By Jeffk464 on 8/29/2011 11:06:37 PM , Rating: 2
I would like a kindle type device, yes e-ink, with touch, and a solid browser app so I can easily read any book or internet page minus video. Do this and sell it for $200 bucks or so and they will have a product. Just produce another tablet and it will just be one of many.


RE: Selling at a Loss
By Jeffk464 on 8/29/2011 11:09:58 PM , Rating: 2
Also keep the OS and hardware lightweight, basically keep it a reader with more of a tablet like interface.

P.S. the upcoming sony reader seems to be headed in this direction.


RE: Selling at a Loss
By ViRGE on 8/30/2011 8:24:08 AM , Rating: 2
quote:
Amazon can afford to sell their Android tablet at a loss, because of vertical integration they can make the money back through their own app store, book store, music store, etc. That will certainly position them to challenge the iPad.
I'm not so sure that's true, or at least not reasonably practical. Apple takes a 30% cut and according to their financial documents the iTunes Store is basically a break-even operation (which is where they want it to be). For Amazon to subsidize the tablet like that they'd have to take more than 30%, and there's no guarantee developers and media companies will agree to taking a smaller cut so that Amazon can tell more tablets. If that happens and if it is Android tablet that allows 3rd party markets, watch as as significant number of people never even touch Amazon's market.


Nook Color Says Hi!
By Arsynic on 8/30/2011 9:42:27 AM , Rating: 3
"Hey, what about me??!! I'm a $250 Android tablet and an awesome e-reader.




RE: Nook Color Says Hi!
By kmmatney on 8/30/2011 12:01:55 PM , Rating: 2
As a former Nook Color owner (and now iPad2 owner) the Nook is just too slow, and CM7 is too buggy. It has basically the same screen as the iPad, so it's not any better than an iPad as a reader. Even supporting flash out-of-the-box is a mixed blessing, as it makes a lot of the web experience just suck. I paid $189 for my Nook, but still felt it was a bad buy. I was happy to pay $500 for the iPad - its that much better.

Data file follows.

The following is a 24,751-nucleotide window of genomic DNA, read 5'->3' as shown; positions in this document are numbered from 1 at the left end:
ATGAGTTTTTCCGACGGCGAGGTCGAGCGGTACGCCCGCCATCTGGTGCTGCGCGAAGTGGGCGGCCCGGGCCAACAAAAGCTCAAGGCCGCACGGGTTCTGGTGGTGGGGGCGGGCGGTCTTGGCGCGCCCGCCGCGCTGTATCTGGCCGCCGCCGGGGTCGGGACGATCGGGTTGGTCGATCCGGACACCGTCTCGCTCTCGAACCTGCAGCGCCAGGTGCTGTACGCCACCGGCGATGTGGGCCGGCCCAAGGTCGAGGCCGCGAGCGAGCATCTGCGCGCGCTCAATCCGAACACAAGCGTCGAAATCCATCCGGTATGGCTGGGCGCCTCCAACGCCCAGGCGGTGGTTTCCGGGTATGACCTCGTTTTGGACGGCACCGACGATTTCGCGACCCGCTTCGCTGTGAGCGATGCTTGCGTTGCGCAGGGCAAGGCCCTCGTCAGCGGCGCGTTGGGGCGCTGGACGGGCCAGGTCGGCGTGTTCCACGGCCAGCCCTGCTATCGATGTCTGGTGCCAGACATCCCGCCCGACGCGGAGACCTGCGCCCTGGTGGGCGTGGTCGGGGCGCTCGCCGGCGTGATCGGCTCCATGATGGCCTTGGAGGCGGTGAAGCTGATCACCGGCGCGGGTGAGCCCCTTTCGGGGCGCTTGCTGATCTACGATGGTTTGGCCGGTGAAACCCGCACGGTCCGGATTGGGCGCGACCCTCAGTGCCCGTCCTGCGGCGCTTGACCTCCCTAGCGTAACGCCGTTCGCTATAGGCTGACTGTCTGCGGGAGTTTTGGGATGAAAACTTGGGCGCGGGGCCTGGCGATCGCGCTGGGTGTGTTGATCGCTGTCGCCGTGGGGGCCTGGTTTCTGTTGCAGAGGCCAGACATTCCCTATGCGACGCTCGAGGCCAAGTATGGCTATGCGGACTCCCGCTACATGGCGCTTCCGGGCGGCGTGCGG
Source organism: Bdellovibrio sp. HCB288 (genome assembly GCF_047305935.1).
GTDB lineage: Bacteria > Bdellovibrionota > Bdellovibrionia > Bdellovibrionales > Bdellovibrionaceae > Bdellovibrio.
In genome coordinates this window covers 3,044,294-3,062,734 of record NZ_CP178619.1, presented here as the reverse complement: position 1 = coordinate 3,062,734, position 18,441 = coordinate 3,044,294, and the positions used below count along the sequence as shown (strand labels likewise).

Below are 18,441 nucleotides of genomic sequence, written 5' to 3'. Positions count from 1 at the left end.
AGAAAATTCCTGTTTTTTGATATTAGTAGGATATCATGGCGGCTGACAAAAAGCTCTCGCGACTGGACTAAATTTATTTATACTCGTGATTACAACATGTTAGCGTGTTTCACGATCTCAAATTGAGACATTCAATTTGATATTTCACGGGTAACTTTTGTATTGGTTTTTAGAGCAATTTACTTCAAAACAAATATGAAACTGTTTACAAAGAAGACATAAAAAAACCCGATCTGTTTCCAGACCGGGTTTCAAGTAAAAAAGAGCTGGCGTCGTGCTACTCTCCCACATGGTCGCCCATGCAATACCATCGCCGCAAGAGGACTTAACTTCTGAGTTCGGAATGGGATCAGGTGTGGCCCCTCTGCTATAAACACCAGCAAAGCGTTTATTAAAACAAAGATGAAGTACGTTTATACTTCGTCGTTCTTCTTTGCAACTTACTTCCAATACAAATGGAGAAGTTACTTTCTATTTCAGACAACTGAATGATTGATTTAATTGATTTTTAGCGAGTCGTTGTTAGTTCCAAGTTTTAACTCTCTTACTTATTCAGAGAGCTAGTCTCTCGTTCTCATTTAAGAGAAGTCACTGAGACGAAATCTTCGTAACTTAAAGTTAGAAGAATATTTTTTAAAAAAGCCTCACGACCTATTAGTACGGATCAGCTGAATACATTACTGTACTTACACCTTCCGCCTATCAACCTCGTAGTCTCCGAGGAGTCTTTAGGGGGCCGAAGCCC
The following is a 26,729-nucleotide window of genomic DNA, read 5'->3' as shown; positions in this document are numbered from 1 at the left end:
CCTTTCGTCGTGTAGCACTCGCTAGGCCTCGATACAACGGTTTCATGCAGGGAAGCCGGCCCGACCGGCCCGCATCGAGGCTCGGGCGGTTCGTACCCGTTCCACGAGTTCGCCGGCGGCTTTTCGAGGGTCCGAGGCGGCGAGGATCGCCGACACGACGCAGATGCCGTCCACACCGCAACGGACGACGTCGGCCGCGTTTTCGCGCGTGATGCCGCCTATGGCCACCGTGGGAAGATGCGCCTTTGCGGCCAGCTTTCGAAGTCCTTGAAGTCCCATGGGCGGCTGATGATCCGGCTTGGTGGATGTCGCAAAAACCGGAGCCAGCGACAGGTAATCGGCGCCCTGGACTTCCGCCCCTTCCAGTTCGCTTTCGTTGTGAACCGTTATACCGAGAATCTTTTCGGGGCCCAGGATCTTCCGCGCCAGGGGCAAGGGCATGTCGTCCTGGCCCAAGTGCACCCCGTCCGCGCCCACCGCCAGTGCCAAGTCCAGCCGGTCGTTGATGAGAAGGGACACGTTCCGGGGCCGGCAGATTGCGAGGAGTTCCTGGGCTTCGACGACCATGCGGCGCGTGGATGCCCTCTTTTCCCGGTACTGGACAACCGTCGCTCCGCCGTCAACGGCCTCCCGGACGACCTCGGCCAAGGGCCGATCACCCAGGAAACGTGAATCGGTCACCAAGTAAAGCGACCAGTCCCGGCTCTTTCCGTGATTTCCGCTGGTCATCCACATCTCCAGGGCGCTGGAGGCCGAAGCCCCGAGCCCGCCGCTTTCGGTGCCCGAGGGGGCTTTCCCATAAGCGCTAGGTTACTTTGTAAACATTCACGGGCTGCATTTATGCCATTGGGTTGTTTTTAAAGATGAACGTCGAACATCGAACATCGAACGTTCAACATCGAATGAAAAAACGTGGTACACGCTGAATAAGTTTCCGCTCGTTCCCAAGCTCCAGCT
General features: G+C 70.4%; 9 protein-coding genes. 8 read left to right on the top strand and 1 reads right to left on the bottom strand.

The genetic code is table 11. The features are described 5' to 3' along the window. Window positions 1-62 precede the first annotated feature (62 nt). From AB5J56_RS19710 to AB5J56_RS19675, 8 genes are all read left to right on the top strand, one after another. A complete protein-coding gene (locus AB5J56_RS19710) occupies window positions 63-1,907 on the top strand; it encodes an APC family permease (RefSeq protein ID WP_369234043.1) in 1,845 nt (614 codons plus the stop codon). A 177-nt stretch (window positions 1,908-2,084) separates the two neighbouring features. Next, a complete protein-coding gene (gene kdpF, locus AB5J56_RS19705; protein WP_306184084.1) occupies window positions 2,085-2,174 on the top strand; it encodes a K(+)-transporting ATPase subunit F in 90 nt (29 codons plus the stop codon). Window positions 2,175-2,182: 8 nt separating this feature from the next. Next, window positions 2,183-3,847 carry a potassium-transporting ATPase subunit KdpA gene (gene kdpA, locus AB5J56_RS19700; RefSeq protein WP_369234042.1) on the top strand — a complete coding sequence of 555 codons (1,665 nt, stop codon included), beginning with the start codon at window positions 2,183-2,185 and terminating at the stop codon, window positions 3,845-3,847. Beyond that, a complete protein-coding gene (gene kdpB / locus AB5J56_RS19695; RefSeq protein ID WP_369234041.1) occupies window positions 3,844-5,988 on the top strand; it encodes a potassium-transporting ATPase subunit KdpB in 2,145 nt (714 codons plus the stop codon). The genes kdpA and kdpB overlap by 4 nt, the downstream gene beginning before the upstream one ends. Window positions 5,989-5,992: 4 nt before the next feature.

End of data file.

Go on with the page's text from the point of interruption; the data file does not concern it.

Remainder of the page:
RE: Nook Color Says Hi!
By Arsynic on 8/30/2011 3:38:43 PM , Rating: 2
This isn't an iPad vs. the world pissing match. It's about people getting excited about an Android-based tablet that's half the price of an iPad like it's never been done.

Yes, Nook does have some niggling issues, but that doesn't change my point.


Google may be beating Apple in smartphone sales?
By davidgekko on 8/29/2011 9:30:39 PM , Rating: 2
Google does not sell smartphones, and Google earns zero revenue from handsets (mobile phones) sold by manufacturing companies that run Android




By danjw1 on 8/30/2011 12:04:23 AM , Rating: 2
Google just bought, err, well they haven't closed yet, but will soon own Motorola Mobile.


Windows 8
By kmmatney on 8/30/2011 12:07:19 PM , Rating: 2
I really don't see anyone being able to really compete with Apple until there is a tablet that you can use for more general productivity, like a Windows tablet. If Windows 8 can work well on a Tablet, then I think things can get interesting. For now, tablets are still mostly luxury devices, and Apple has the "luxury" market cornered. I used to think the idea of using Windows on a tablet was a bad idea, but tablets are getting faster, and if Microsoft can reduce the bloat (no small feat) I can see it happening.




Right..
By teng029 on 8/30/2011 9:05:23 PM , Rating: 2
why should i believe anything she says? because Sarah Rotman Epps has such a stellar track record at predicting tech trends? this is the same person who said that at total of 3-5 million tablets would be sold in 2010. apple sold nearly that many in one quarter and over 14 million for the year. that's not even counting the android tablets that sold that same year.




By TakinYourPoints on 8/31/2011 1:32:29 AM , Rating: 2
The iPad hasn't had any good competition so far. Xoom, Transformer, Galaxy, none come close to the iPad because the manufacturers don't do a good job with the software/service stack and the hardware is inferior.

Amazon is a different story. They have an app store, they sell music, they sell movies, they have excellent cloud and back-end services for consumers and businesses, and it is all under one roof. Like Apple they can provide the whole thing in a very unified and customer friendly package. The Kindle absolutely nailed cloud syncs and ease-of-use from the get-go. That really cemented Amazon as one of the companies outside of Apple that really gets it.

Android tablets haven't succeeded because they have all been mediocre to terrible. I trust that Amazon is going to be the first ones to actually compete with Apple in terms of services and delivering a complete top-to-bottom customer experience. Hardware is obviously to be seen, but if they have the Tegra 3 and an IPS display then they should be set and actually competitive in that regard as well.




"You can bet that Sony built a long-term business plan about being successful in Japan and that business plan is crumbling." -- Peter Moore, 24 hours before his Microsoft resignation